JOINT SYNDROME <br />A Differential Diagnosis of Joint Syndrome  between Scleroderma , Dermatomyositis and Systemic Lupus ...
SCLERODERMA<br />Scleroderma is a chronic systemic autoimmune disease (primarily of the skin) characterized by fibrosis (o...
DERMATOMYOSITIS<br />   It is an acquired myopathy disease which affects a person's muscles that is characterized by both ...
SYSTEMIC LUPUS ERYTHEMATOSUS<br />Systemic Lupus Erythematosus is an autoimmune disease in which the immune system produce...
AGE AND SEX <br />SCLERODERMA  : 30 – 50 years female slightly more vulnerable<br />DERMATOMYOSITIS : Adult : 30-50 years ...
SCLERODERMA <br />ARTHRALGIA<br />CARPAL TUNNEL SYNDROME <br />ACROOSTEOLYSIS<br />SYNOVITIS & TENDON RUB<br />JOINT SPACE...
SYSTEMIC LUPUS ERYTHEMATOSUS <br />Hands are stiff and painful moslty in the morning and lasts for 1 to 2 hours <br />INTE...
Jaccoud’s Arthritis<br />   It is “reversible”. <br />1) subluxation of metacarpophalangeal joints, <br />2)“swan-neck” <b...
AVASCULAR NECROSIS OF BONE :In this condition part of the bone loses its blood supply and dies causing necrosis (death of ...
DERMATOMYOSITIS<br />. Joint manifestations include polyarthralgia or polyarthritis, often with swelling, effusions, and o...
X-Ray - Dermatomyositis<br />
Lab Diagnosis<br />       SYSTEMIC LUPUS ERYTHEMATOSUS<br />ARTHROCENTESIS<br />Effusions can be inflammatory or noninflam...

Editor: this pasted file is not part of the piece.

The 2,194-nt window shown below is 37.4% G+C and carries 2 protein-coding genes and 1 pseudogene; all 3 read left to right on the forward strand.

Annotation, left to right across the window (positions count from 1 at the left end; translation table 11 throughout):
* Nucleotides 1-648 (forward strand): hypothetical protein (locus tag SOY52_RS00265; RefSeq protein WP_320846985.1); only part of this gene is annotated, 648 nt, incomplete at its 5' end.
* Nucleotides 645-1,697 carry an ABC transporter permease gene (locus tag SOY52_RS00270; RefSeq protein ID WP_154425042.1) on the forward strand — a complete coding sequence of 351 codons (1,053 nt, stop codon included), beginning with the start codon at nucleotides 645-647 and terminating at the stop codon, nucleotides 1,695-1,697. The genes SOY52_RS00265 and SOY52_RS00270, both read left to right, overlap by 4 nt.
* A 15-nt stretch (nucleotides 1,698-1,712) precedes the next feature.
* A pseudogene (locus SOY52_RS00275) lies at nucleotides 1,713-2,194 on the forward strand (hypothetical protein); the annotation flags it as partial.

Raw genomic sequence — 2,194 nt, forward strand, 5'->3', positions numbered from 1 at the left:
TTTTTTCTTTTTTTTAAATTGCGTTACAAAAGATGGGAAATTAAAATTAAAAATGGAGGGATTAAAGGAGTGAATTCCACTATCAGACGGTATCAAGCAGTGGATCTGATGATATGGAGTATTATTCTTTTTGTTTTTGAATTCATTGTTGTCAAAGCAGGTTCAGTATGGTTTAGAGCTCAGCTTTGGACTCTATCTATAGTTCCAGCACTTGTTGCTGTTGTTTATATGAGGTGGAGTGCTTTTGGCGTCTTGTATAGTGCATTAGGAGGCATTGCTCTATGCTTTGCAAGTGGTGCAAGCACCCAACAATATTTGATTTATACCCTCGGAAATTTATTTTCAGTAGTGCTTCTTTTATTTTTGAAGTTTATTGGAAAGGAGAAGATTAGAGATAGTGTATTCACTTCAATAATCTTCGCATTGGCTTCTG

SLE – LAB Dx<br />Complete blood count (CBC) with differential<br />Serum creatinine<br />Urinalysis with microscopy<br />...
SLE – LAB TEST <br />The following are autoantibody tests used in the diagnosis of SLE[46] :<br />ANA - Screening test; se...
SCLERODERMA – LAB TEST <br />Anti-RNA polymerase III, anti-topoisomerase I (also called anti-DNA topo 1) and anti-centrome...
Scleroderma- biopsy showing fibrosis<br />
DERMATOMYOSITIS – Dx<br />Magnetic resonance imaging (MRI). A scanner creates cross-sectional images of your muscles from ...
Muscle biopsy. A small piece of muscle tissue is removed surgically for laboratory analysis. In dermatomyositis, inflammat...
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Joint syndrome differential diagnosis between scleroderma , dermatomyositis n sle by daniel schwartz david lsmu

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Joint syndrome differential diagnosis between scleroderma , dermatomyositis n sle by daniel schwartz david lsmu

  1. 1. JOINT SYNDROME <br />A Differential Diagnosis of Joint Syndrome between Scleroderma , Dermatomyositis and Systemic Lupus Erythematosus<br />by<br /> Daniel Schwartz David (India)<br /> Group : 44 <br />